Biden’s team expected his victory in South Carolina coupled with the endorsements of Pete ButtigiegPete ButtigiegButtigieg launches new PAC to aid down-ballot candidates HuffPost political reporter on why Bernie fell way behind Biden Economists fear slow pace of testing will prolong recession MORE, the former mayor of South Bend, Ind., and Klobuchar to help their candidate. But they didn’t expect such a momentous night. 

“In just a span of a week, this entire race changed,” said one longtime Biden aide, who had thought in recent days that it was “Bernie’s race to lose.” 


“It WAS,” the aide wrote in a text on Tuesday night. 

Going into Super Tuesday, the aide had said Biden just needed to keep the race “competitive” and “make sure Bernie doesn’t stack up on delegates,” particularly in Texas. 

Another Biden donor was taken aback by the results, as the donor had been bracing for a big Sanders win.

“I thought South Carolina would give us some momentum, but I didn’t think it would be enough,” the donor said. 

“It was a romp. There’s no mistaking that, and this brings us a little closer to winning,” the donor added. "The party is finally coalescing around our guy.”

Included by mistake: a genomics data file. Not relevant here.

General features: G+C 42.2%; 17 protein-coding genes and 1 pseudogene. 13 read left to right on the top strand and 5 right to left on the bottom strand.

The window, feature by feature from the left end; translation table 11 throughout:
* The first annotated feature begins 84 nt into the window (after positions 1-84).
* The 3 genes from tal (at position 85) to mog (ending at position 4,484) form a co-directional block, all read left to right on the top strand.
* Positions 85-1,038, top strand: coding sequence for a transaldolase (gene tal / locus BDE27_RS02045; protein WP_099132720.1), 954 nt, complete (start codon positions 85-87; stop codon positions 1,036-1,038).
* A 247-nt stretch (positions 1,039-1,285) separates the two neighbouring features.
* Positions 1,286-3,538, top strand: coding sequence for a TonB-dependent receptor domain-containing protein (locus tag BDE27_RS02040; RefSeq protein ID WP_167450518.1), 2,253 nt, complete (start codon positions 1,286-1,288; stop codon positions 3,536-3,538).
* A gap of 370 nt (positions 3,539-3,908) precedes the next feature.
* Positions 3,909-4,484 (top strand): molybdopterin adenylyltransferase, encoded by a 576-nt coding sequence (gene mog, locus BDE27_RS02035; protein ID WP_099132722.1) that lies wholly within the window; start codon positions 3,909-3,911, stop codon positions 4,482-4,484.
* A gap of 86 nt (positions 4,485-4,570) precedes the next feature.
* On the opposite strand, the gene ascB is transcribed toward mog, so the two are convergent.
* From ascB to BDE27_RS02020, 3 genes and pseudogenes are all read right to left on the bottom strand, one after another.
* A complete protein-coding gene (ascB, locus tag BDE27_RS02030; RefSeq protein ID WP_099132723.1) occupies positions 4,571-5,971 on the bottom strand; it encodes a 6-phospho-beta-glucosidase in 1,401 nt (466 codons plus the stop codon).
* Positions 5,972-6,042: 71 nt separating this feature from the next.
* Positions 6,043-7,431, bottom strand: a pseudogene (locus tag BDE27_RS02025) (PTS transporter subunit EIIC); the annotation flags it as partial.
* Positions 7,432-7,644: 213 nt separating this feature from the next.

Robert Wolf, the prominent Democratic donor and former chairman of UBS, said Tuesday night proved that Biden can appeal to voters across the party in much the same way that former President Obama was able to do in his 2008 and 2012 campaigns. 

“Joe Biden will be the nominee and showed last night that the Obama-Biden coalition could be put back together,” said Wolf, who has not backed a particular campaign during the primary. 

A former Biden aide was hopeful the success would bring in new money to Biden’s campaign. 

"Biden’s 'money worries' have been his Achilles' heel in races over the years,” the aide said, who predicted he will now be “flush with cash.”

At the same time, Democratic strategists said Biden’s big night sent a resounding negative message to the progressive wing of the party. 

“Last night we were told to brace for revolution. We just didn’t think it would come from the center-left of the Democratic Party,” said Democratic strategist Joel Payne. “What we saw was a pretty resounding blow to the progressive wing of the Democratic Party. 

Payne added that the results were “less about Joe Biden and more about Bernie Sanders.”

“The central organizing principle of the Democratic primary fight so far has been to stop Bernie Sanders, and the moderate center-left coalition of the party was able to do that after a concentrated 10 days of active resistance to Sanders,” Payne said. “The results bode well for Democrats who wanted to see whether Biden could replicate the Obama coalition.”